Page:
You are the silent shadow on the prowl. Kill the lights, distract the guards, kill one and terrorize the other. A simple approach found in other stealth genre games, however it surely is not the only one. What Mark of the Ninja does that most games have not, is provide an excellent example of choice. A choice made not to choose between ostentatious murder or silent execution, but a choice between a variety of unseen approaches. Klei entertainment has done a near perfect job at placing players into the shoes of history's most shrouded and seemingly mystical warriors by giving them enough options to deal with each encounter in a satisfying and meaningful way by compromising what it takes for a game to be a part of the stealth genre. Kills can be quick and concise, or they can be a slow and patient waiting game, in reality it is mostly up to the player in terms of how they want to complete the mission.

Klei however does try and provide incentive to remain undetected to those who tend to have patience issues by introducing a scoring element. Points can be awarded depending on how clean a kill was, how it was done, sneaking past enemies without raising awareness, or even by completing a level without killing anyone. While garnering a certain amount of points can be used to unlock skill upgrades (along with uncovering scrolls or completing side objectives) they are in no means used to try and restrict the player in how they wish to perform.

The art style is ravishing and is similar to games that Klei has done in the past (Shank 1 and 2) and does a great job at creating a sense of place with each new location. While certain visages are used more than once, the game hardly feels like a repetitive experience as each level is constructed with an amazing amount of detail both in its visual and technical design. The animation of both the controlled avatar as well as the enemies is fluid and satisfying. Your character in particular moves in an extremely exact manner as the controls are tight (even if they might be a tad difficult to get used too). While the mechanical execution is arguably the most exciting and valid reason to play the game, the story of MotN was a surprising tale that had a very interesting conclusion. While it was not the selling point for the game, the use of story paints an interesting lore and creates quite a few questions that the player must deal with near the final moments of the game.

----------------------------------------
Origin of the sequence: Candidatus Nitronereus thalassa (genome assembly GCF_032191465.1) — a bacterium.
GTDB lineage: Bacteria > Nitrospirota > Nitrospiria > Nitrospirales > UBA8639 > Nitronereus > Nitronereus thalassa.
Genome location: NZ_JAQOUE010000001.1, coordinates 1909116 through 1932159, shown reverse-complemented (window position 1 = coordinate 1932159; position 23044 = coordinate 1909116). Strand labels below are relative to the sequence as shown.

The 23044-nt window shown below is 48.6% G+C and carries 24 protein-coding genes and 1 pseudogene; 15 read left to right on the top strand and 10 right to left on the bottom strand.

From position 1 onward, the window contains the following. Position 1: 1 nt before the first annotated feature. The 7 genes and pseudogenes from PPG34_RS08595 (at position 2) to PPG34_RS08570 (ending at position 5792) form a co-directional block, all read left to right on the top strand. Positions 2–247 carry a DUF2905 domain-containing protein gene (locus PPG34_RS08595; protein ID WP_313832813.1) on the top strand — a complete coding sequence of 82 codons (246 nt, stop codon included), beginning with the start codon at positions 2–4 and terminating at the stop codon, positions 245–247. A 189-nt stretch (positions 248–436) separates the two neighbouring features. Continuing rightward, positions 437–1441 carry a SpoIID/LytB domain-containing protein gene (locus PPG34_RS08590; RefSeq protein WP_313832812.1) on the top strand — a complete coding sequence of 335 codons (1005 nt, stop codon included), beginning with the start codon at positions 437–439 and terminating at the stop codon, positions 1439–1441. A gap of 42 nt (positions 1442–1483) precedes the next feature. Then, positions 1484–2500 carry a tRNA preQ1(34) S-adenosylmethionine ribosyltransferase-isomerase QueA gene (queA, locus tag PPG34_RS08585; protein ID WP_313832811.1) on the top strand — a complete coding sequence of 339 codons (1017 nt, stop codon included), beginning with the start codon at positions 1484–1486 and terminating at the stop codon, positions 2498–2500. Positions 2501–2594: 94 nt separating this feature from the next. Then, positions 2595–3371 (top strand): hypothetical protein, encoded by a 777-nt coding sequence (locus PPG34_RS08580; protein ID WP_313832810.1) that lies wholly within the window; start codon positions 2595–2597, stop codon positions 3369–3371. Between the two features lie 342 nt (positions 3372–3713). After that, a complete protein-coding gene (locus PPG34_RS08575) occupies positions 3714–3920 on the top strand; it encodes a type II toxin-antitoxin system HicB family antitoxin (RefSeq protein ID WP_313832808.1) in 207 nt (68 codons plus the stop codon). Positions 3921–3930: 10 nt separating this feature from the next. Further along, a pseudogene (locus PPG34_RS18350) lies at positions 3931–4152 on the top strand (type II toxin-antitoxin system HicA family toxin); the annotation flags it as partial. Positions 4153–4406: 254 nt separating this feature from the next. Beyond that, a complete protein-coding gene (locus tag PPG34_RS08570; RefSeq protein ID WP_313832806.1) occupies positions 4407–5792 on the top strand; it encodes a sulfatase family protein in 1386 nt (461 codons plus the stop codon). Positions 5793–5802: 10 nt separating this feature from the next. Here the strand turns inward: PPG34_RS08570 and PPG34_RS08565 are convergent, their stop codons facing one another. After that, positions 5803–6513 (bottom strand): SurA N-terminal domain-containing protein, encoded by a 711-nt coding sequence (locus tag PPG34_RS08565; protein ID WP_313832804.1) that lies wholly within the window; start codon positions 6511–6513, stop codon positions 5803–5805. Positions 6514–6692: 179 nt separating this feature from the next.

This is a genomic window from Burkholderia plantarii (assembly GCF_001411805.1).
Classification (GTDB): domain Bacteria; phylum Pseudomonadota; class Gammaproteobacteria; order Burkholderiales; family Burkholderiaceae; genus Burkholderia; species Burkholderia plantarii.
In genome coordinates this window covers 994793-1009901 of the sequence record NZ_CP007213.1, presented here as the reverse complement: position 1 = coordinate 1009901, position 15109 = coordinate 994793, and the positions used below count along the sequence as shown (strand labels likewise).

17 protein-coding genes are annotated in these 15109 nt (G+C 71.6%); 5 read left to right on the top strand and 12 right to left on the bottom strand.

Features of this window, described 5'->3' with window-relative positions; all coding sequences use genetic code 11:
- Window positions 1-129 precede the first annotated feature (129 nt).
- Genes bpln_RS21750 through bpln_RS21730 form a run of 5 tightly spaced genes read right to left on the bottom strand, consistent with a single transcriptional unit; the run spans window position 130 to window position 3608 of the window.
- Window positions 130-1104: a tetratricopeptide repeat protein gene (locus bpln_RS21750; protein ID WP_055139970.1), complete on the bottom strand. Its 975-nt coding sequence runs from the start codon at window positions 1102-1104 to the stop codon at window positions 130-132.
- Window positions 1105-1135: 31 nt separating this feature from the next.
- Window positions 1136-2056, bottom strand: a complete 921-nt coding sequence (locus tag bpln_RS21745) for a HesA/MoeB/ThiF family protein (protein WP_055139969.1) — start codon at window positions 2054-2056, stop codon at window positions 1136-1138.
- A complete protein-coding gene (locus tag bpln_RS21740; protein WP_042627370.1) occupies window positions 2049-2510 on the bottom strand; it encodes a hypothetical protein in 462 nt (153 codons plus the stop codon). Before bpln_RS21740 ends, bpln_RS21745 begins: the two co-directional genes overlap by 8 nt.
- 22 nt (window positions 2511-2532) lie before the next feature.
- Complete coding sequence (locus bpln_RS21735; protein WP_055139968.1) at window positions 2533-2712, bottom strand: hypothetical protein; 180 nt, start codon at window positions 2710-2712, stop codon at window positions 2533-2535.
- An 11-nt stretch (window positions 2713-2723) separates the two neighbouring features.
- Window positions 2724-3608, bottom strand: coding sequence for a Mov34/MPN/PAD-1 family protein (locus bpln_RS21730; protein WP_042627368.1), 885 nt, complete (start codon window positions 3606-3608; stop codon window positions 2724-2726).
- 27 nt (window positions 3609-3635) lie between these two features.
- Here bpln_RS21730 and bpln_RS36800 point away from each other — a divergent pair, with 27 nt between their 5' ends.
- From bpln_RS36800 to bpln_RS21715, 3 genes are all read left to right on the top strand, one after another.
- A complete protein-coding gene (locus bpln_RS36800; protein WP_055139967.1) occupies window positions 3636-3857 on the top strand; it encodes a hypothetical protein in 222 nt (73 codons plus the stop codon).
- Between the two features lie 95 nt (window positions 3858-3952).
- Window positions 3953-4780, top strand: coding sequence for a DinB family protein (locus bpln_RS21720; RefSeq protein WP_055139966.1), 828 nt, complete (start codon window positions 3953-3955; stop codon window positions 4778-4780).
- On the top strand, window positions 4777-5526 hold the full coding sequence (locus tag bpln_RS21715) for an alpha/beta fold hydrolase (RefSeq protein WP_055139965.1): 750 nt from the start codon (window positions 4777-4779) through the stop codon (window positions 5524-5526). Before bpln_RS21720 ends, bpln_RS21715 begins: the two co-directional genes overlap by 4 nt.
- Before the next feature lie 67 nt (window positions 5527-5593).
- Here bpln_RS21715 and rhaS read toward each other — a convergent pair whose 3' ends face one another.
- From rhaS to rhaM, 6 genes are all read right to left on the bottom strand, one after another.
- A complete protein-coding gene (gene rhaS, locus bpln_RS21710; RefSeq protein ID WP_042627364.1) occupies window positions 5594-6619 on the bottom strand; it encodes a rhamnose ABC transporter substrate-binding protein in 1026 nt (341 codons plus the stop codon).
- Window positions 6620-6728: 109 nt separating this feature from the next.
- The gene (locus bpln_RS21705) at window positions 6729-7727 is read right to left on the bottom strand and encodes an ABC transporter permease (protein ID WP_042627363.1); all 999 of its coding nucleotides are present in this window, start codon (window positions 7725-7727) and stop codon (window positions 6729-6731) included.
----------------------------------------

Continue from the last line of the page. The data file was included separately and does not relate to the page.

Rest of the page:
While the game is reasonable in length (about six to eight hours), the real reason to return to each level is because of the skill unlockables. By collecting a high enough score, collecting scrolls, or completing the side objectives as mentioned above, points are accumulated and are allowed to be spent on skills and tools. This can be a range of added stealth kills that make enemy engagement much easier and quieter, or a man devouring beetle that, while loud, will terrorize nearby foes. Aside from this a variety of costumes can also be unlocked that each come with their own specific enhancements and detractions that really mix up combat.

It is easy to overlook this game because it is an indie downloadable title, and while I do have some complaints of the game such as the binary character model when entering or exiting lighting and one specific area where controls are difficult, my overall impression is a resounding triumph. 2012 has been a great year for the stealth genre as well as choice in player decision, Mark of the Ninja comes in at what I think is a very decisive lead in terms of gameplay precision and satisfaction. It takes a ninja to show what ninjas do best, and stealth gameplay has reaped the rewards.